70° Fort Worth
All TCU. All the time.

TCU 360

TCU 360

All TCU. All the time.

TCU 360

TCU alumni connect with each other at Guy Fieri’s Dive & Taco Joint in downtown Kansas City, Missouri. on Friday Oct. 7, 2022. (Photo courtesy of Tristen Smith)
How TCU's alumni chapters keep the Horned Frog spirit alive post-grad
By Addison Thummel, Staff Writer
Published May 11, 2024
TCU graduates can stay connected with the Horned Frog community with alumni chapters across the nation.

Child care options increasing for faculty and staff

Faculty and staff members will soon have access to more child care options because of a partnership between the university and a third party facilitator. The university is working with Camp Fire USA in an effort to connect faculty members with affordable, more accessible child care options.

Suzy Lockwood, assistant professor in the Harris College of Nursing and Health Sciences, said Camp Fire USA will act as a facilitator between university employees and quality child care providers in the area. The company works with existing childcare programs at different facilities and in private homes by overseeing and providing referrals for those programs, Lockwood said.

Pat Jolley, director of compensation for Human Resources, said the university’s pilot program will evolve during a three-year period. It is unknown at this time if the same child care options will be available to students in the future.

“We’re going to start with our regular staff and see how far we can grow this program,” Jolley said.

Both Jolley and Lockwood are members of an ad-hoc committee that assessed the need for childcare for faculty and staff members.
Jolley said there is no definitive date set for the launch of the program, but the goal is later this spring.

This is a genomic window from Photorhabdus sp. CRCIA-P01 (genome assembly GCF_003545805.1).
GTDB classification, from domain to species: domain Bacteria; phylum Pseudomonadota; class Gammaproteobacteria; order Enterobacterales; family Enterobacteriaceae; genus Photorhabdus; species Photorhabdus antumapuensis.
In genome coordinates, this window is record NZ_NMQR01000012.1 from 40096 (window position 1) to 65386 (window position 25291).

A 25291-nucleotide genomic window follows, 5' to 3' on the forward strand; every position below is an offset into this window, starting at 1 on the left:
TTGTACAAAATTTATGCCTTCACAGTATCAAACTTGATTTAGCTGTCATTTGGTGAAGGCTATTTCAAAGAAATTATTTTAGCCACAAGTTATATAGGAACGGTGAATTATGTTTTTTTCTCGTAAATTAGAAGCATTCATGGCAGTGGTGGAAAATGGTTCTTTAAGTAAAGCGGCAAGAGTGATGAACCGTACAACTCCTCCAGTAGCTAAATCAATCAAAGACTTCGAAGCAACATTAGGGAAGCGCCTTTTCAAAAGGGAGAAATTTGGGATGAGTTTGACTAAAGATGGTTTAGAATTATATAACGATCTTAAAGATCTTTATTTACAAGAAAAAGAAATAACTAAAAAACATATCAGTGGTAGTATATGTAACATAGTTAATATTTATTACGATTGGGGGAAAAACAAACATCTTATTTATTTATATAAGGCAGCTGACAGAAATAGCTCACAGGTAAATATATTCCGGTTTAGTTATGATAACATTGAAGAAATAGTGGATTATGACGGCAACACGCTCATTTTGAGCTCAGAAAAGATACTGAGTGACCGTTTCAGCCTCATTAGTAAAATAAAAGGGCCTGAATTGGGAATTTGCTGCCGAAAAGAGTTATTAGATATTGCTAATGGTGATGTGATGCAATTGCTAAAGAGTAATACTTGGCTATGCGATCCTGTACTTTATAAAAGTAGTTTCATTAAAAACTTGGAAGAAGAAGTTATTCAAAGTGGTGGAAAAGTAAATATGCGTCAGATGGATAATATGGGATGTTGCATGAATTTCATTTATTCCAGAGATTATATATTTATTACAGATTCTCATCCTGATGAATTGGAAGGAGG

University representatives are scheduled to meet with Camp Fire USA officials later this month to discuss the results of a recent survey sent out to faculty and staff, Jolley said. The survey was an assessment of the overall child care needs of the faculty.

According to a 2009 Skiff article, the Graduate Student Senate was considering providing childcare to students, but there were too many undetermined variables at play that prevented the group from taking action. Jolley said there is a possibility that graduate students would be included in the program later. Feedback after the program launches will determine whether or not the program could meet the needs of graduate students, she said.

In addition to daytime care, the program will provide sick care for children who are sick and cannot attend school, as well as after-school care and summer camps for faculty members’ children, Jolley said.

A price range for child care would be contingent on the services requested, she said.

Camp Fire USA will have a specific representative for the university who will do site visits to make sure the selected facilities are meeting quality standards, providing educational programs and meeting state requirements, Lockwood said. The group will also provide additional training and education for the child care providers, she said. The program is designed to further develop child care programs already in place by providing faculty and staff with more access to those programs.

MBA graduate student Ben Wyatt said that he is a proponent of the program and that he hopes it will eventually be an option for graduate students. The fact that the program will include sick care is an added bonus, Wyatt said.

“My wife and I don’t have family here, so something like that would be a huge benefit for us,” Wyatt said.

Edward Carr, Graduate Student Senate secretary, said the senate is still considering other options for child care in the meantime and will discuss those options in a meeting next week.

More to Discover